Protecting the ozone layer also protects the climate. While the ozone layer is 10 kilometers high up in the sky, simple actions to protect it can be so close to people. These were the thoughts behind the “Ozone, OurZone” campaign, jointly launched by Thailand’s Department of Industrial Works, Chulalongkorn University, Government Savings Bank and the World Bank to enhance understanding and public awareness of the ozone and climate protection issues.
Serving as a natural shield, the ozone prevents harmful UV-B from reaching Earth. Too much of UV-B can cause skin cancer and eye cataracts, lowering the human immune system and can adversely impact the food chain.
Through a series of workshops, the campaign’s aim was to increase people’s awareness of their ability to protect the climate and the ozone layer. More than 300 participants from the public sector, academia, manufacturers and students from many provinces across Thailand joined.
“I understand the importance of the ozone and that protecting it is good for our health. However, I just realized there are many things I never knew,” said Pawak Worasun, a student from the Faculty of Economics, Khon Kaen University in Northeastern Thailand.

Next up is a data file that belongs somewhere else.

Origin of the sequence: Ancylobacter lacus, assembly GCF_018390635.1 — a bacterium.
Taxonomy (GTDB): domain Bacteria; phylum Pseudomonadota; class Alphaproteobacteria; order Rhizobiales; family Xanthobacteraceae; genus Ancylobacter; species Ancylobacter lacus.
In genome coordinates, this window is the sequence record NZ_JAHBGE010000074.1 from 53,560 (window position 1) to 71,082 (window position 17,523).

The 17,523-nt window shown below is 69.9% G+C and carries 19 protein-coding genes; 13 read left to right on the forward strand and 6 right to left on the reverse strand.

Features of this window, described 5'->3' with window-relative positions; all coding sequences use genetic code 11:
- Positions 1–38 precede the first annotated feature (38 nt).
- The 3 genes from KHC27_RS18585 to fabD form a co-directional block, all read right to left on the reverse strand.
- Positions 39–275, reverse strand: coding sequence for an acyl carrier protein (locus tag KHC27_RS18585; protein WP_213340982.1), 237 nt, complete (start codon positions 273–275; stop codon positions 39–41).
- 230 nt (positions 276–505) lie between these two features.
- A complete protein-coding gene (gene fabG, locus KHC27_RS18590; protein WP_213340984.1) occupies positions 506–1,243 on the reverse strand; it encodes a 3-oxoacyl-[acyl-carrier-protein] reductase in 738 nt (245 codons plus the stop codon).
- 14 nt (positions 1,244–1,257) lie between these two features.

From refrigerators, air-conditioners, laptops, shaving creams, deodorants to the mattress people sleep on at night, it was the first-time participants learned how the appliances and equipment people use throughout the day are made with or can contain ozone-depleting substances.
Thailand has taken great strides to phase this out as a member of the Montreal Protocol, which controls the production and consumption of chlorofluorocarbons (CFCs) and hydrochlorofluorocarbons (HCFCs). It was the first developing country to ban the manufacturing and import of CFC refrigerators in 1997. It was also the first developing country to convert air-conditioners from using HCFCs to new technology that was ozone-friendly in 2017. Thailand’s next step will be ratifying the Kigali Amendment to the Montreal Protocol which specifies targets and timetables for replacing hydrofluorocarbons (HFCs) with more planet-friendly alternatives.
“I really enjoyed the presentations and group work to design modules for ozone protection. The ozone is relevant to us more than I thought. It connects to industries and our daily lives. As a farmer, what I can do is to adjust my behavior,” said Shinapas Poona Manmae, an organic farmer from Kanchanaburi province.